Throughout my childhood, my father used to read me bedside stories. When I was six, he started reading The Lord of the Rings by J. R. R. Tolkien. In the Japanese translated version, the whole series consisted of six books, and it took us three years to complete the whole thing.
Every night, I would listen to the story all tensed up as if I were Frodo, the hero of this adventure, making the destined journey to the mountain while keeping his ring safe from his malicious enemies. I would hold my breath when the enemies were chasing Frodo and his followers, savour the food whenever they had a feast at a safe place, and cheer them up when they were about to go in a difficult battle. I was completely absorbed in the story.
During this period, my family moved to a new house in the suburb, and there were quite a few ponds surrounded by woods in the area. My father was keen to explore these spots, and I often accompanied him for a walk. Walking between the trees following narrow passages reminded me of the adventure of Frodo and Sam.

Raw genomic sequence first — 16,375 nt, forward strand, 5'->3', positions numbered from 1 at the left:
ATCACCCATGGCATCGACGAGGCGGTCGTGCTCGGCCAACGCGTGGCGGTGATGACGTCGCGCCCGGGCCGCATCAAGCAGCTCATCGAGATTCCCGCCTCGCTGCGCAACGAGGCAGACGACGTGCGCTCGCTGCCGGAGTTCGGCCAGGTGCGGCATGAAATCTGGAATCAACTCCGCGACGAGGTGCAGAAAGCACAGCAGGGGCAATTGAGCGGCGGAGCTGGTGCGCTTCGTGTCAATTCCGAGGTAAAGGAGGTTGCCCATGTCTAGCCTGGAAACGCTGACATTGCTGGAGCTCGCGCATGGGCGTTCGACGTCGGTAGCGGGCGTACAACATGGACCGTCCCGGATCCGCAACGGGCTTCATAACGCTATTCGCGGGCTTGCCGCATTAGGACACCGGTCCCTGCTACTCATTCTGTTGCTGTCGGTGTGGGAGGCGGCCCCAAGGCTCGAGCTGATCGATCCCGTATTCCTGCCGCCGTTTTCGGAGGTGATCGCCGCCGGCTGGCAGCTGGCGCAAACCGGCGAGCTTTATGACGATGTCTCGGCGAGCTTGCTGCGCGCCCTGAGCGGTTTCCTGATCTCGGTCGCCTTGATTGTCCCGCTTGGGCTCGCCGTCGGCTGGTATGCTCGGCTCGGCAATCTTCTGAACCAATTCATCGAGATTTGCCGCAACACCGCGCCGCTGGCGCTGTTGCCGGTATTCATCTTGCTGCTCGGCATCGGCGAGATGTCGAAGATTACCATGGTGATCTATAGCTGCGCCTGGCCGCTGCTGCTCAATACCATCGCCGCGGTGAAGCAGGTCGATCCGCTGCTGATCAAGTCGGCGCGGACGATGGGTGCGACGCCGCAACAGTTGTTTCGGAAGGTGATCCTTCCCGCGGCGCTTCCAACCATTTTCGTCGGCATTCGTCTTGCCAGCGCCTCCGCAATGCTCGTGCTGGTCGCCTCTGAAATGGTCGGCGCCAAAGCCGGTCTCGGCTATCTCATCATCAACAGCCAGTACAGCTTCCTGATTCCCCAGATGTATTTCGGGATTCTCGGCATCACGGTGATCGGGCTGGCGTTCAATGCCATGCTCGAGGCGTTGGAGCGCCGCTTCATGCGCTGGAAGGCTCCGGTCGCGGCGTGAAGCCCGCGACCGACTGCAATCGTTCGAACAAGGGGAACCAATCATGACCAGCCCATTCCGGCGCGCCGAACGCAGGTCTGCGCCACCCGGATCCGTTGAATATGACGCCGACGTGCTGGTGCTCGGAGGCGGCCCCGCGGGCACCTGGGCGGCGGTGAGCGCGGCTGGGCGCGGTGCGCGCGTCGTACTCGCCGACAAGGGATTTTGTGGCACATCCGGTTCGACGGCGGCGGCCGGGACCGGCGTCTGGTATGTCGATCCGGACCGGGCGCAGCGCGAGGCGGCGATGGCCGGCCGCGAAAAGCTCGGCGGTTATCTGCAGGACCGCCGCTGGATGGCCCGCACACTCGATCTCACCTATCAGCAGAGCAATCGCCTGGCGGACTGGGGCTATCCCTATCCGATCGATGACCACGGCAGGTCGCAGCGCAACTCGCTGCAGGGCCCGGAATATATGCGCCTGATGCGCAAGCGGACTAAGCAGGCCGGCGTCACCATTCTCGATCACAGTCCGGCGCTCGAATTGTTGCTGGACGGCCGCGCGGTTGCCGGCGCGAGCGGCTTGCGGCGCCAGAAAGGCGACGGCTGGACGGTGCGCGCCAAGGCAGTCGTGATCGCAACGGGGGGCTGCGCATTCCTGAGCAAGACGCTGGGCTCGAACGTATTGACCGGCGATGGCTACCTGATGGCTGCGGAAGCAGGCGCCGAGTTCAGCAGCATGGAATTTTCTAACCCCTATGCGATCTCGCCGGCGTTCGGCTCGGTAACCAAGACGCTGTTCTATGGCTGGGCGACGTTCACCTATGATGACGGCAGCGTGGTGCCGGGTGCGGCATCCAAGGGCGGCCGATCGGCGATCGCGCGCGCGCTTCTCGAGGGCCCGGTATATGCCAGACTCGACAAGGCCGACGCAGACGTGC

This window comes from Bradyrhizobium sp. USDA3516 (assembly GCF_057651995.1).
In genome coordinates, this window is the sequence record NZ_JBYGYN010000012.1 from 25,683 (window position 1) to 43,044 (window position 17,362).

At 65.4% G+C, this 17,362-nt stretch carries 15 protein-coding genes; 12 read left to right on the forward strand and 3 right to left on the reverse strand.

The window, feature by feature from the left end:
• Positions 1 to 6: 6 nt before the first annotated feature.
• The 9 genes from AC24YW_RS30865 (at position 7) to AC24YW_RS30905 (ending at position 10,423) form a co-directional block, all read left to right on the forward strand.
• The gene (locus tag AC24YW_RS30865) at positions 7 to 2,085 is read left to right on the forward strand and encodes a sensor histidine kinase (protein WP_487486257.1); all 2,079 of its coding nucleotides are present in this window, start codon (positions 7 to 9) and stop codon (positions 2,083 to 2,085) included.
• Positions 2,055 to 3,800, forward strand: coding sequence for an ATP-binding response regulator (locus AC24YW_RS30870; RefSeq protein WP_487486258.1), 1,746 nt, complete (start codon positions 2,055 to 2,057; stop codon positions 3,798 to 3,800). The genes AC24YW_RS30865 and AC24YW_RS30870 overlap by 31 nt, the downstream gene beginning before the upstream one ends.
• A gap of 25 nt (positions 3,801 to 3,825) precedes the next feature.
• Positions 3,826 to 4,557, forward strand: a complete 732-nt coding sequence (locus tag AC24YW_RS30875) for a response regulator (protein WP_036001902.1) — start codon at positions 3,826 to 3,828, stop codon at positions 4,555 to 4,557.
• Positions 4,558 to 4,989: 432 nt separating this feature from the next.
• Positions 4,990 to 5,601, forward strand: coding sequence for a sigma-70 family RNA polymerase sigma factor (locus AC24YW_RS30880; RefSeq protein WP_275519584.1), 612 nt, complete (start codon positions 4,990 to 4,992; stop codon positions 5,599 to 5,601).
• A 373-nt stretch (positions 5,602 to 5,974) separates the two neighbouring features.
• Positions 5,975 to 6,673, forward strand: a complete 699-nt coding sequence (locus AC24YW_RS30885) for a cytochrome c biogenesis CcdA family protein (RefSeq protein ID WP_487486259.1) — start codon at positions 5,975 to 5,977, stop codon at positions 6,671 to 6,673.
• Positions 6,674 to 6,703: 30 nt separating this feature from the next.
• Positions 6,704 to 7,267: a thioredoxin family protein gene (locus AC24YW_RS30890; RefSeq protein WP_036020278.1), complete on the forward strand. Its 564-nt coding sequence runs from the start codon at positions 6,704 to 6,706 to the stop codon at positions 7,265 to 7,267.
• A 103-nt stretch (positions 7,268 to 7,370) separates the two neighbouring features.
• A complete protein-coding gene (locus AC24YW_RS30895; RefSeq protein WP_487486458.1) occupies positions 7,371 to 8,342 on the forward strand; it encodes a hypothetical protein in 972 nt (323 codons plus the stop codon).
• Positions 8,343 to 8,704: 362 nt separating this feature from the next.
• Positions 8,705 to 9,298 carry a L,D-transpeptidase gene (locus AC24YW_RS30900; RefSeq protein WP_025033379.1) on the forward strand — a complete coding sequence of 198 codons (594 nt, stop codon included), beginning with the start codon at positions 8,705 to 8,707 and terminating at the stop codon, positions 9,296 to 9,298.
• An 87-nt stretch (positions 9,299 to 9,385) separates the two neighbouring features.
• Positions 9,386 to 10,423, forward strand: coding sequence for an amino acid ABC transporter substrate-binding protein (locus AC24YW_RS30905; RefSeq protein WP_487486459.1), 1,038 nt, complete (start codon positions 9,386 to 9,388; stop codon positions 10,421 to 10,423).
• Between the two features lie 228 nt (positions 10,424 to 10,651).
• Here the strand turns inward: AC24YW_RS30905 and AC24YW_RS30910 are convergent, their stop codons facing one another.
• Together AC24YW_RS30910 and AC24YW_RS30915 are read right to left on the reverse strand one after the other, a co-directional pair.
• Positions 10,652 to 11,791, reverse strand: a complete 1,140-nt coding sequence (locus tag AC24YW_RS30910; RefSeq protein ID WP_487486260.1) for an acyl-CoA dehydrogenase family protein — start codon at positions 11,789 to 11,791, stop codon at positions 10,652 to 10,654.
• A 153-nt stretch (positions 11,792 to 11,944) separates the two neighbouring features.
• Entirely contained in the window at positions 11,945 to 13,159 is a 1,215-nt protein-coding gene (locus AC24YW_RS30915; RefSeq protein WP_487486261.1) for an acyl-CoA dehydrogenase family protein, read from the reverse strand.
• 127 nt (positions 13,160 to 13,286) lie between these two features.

“Dad, let’s play Frodo and Sam!”
I called out one day.
“I’ll be Frodo, so you’ll be Sam, okay?”
I imagined that we were on the destined journey with the ring, chased by dangerous enemies. When I requested my father to say something so that our adventure could sound more real, I heard a husky voice behind me.
My father croaked. It was so funny that I laughed.
“Why are you sounding like that?”
My father croaked again, and said,
“This is how he speaks, isn’t it? Sam speaks like this.”
My father was using the same voice as he did when he read Sam’s lines in the book, but it sounded funnier in the outdoor context. I laughed, and continued walking. We exchanged dialogues mimicking the way Frodo and Sam would speak in the situation for the remainder of the walk. I enjoyed it so much that from that time on, whenever we went for a walk around a new pond, I would say to my father, “Let’s play Frodo and Sam!”